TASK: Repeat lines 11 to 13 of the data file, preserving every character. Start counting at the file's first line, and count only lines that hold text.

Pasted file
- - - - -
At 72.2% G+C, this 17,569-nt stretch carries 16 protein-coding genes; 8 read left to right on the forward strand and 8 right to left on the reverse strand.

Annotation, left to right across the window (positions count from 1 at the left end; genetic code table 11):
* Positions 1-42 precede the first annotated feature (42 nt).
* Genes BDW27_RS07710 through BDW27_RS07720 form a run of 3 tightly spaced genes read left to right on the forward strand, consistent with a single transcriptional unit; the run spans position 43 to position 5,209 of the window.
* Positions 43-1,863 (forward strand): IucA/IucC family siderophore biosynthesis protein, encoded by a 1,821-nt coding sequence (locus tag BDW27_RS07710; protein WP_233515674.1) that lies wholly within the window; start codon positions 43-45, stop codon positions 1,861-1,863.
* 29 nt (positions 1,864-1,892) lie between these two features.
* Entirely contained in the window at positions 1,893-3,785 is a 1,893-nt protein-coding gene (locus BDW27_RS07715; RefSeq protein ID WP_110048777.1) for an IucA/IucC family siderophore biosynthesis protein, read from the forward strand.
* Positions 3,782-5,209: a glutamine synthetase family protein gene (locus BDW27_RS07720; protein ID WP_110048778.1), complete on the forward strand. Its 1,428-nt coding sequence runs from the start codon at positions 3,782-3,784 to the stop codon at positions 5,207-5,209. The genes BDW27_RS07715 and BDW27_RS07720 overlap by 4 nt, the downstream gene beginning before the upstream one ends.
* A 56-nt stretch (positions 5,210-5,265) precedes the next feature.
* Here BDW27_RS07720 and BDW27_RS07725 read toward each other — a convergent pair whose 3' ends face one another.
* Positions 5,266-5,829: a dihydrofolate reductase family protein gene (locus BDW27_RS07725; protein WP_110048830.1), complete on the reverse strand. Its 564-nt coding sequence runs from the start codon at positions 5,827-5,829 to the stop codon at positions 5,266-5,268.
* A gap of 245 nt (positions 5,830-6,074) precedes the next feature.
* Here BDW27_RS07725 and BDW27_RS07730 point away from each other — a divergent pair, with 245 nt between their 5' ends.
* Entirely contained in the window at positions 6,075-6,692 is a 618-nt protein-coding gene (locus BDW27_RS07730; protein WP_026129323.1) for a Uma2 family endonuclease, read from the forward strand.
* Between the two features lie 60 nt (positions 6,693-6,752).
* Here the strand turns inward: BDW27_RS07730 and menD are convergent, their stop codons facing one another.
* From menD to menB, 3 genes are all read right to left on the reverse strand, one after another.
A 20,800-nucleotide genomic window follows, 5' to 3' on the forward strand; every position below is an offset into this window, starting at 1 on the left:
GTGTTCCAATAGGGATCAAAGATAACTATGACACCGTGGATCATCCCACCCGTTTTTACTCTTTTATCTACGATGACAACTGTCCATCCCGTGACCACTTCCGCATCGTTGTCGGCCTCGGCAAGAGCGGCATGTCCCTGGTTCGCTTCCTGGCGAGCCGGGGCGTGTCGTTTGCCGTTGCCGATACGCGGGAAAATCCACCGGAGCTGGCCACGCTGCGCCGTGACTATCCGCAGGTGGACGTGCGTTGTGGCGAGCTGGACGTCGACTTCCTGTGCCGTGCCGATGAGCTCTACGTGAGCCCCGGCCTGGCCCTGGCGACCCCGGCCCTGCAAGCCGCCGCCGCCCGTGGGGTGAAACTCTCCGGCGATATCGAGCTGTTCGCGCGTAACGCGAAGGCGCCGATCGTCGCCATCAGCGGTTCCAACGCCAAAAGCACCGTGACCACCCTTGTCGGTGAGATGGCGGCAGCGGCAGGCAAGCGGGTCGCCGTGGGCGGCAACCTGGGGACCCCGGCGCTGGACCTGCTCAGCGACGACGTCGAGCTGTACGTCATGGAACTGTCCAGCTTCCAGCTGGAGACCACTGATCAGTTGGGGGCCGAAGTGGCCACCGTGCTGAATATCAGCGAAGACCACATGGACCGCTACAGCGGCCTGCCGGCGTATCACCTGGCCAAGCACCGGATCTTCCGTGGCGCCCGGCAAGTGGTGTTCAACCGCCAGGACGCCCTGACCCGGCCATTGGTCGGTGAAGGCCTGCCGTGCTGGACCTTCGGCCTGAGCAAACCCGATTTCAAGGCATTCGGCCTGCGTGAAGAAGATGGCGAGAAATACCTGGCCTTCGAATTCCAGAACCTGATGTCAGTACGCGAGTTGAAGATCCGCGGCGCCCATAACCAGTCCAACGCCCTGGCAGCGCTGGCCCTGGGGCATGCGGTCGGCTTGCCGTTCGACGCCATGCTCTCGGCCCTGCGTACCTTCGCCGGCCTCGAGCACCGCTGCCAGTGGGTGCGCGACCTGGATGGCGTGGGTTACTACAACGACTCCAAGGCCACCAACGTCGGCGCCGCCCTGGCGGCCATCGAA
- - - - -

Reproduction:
* Positions 5,266-5,829: a dihydrofolate reductase family protein gene (locus BDW27_RS07725; protein WP_110048830.1), complete on the reverse strand. Its 564-nt coding sequence runs from the start codon at positions 5,827-5,829 to the stop codon at positions 5,266-5,268.
* A gap of 245 nt (positions 5,830-6,074) precedes the next feature.
* Here BDW27_RS07725 and BDW27_RS07730 point away from each other — a divergent pair, with 245 nt between their 5' ends.